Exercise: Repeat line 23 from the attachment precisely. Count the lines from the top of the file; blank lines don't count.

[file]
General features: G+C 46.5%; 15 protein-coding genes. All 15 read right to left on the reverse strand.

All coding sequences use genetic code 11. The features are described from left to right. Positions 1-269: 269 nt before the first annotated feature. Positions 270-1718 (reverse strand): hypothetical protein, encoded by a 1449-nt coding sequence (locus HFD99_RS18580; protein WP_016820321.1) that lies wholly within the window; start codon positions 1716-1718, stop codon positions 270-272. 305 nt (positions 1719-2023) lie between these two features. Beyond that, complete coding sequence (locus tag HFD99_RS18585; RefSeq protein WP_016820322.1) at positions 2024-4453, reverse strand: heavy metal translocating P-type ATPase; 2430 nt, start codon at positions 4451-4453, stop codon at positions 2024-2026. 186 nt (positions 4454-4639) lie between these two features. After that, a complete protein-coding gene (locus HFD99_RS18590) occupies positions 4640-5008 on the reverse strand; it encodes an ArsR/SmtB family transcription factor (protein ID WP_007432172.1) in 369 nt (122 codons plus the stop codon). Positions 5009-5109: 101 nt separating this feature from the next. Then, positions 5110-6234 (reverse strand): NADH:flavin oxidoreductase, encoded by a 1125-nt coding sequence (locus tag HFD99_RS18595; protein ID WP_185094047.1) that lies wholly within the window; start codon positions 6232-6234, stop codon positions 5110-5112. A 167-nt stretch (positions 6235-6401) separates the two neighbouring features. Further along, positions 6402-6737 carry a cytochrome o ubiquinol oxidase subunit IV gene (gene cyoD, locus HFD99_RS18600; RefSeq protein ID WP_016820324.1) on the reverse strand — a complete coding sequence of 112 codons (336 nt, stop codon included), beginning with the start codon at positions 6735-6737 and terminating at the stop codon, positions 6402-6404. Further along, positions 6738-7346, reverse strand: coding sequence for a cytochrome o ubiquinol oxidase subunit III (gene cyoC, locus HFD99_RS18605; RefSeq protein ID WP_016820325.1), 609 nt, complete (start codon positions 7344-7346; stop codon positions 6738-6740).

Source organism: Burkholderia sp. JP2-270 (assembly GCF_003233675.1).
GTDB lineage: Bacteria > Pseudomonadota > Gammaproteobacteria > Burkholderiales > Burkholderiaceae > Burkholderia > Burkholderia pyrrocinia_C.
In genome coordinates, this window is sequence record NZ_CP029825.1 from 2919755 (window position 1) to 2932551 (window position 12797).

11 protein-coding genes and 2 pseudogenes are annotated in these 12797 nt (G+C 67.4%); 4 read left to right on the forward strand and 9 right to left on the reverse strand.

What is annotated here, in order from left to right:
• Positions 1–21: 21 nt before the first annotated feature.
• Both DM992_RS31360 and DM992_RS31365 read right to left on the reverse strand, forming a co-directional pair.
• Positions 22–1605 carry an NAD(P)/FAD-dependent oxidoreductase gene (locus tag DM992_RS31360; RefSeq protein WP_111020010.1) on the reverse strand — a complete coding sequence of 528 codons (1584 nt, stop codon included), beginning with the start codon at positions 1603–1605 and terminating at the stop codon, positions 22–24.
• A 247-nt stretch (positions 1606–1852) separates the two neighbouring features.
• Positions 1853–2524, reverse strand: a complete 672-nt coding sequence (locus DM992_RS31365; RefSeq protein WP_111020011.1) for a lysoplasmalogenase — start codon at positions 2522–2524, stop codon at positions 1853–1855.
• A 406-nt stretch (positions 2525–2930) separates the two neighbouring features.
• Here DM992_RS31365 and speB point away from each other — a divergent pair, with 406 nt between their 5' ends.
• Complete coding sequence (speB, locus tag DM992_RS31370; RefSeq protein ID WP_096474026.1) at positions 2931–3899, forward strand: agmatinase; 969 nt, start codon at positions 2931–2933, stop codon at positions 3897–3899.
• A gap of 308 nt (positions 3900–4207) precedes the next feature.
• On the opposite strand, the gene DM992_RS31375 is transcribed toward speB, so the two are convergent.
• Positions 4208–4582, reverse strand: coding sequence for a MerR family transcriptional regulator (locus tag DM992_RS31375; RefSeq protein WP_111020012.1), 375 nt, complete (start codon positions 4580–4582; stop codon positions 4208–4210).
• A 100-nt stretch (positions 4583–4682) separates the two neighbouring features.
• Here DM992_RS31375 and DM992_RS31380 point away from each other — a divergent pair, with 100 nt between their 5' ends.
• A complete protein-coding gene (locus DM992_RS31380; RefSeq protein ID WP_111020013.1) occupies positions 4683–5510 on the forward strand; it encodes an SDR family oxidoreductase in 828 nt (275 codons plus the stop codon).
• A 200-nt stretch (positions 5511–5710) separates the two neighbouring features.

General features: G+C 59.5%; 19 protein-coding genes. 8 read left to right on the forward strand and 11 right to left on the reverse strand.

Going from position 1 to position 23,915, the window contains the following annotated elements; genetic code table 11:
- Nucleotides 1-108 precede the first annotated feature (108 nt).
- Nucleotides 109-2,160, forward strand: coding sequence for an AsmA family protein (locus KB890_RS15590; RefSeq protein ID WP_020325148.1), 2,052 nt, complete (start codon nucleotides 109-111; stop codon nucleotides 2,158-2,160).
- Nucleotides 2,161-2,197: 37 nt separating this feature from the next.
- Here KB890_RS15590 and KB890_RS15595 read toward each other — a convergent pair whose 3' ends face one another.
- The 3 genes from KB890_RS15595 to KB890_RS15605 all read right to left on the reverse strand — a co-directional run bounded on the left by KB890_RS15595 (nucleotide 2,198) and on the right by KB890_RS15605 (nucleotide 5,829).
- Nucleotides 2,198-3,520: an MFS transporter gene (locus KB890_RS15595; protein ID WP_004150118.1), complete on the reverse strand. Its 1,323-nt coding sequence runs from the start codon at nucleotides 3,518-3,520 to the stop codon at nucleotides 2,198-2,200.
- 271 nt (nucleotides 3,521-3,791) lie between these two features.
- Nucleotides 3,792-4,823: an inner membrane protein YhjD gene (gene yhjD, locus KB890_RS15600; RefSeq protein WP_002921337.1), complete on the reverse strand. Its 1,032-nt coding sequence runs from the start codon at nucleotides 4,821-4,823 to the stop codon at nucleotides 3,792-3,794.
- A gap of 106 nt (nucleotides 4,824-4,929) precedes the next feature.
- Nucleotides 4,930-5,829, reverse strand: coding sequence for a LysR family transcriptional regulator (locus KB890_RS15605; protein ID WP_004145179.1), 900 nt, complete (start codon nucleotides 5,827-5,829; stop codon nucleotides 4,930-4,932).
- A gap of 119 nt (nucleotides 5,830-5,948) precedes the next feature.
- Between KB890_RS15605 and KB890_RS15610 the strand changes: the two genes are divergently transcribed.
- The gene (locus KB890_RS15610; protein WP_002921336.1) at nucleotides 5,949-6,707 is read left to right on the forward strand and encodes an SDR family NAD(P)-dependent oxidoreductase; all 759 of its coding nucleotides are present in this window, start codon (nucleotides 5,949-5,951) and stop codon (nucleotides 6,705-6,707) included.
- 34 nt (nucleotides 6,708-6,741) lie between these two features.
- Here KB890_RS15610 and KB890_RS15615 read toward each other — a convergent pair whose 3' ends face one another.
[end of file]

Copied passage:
General features: G+C 59.5%; 19 protein-coding genes. 8 read left to right on the forward strand and 11 right to left on the reverse strand.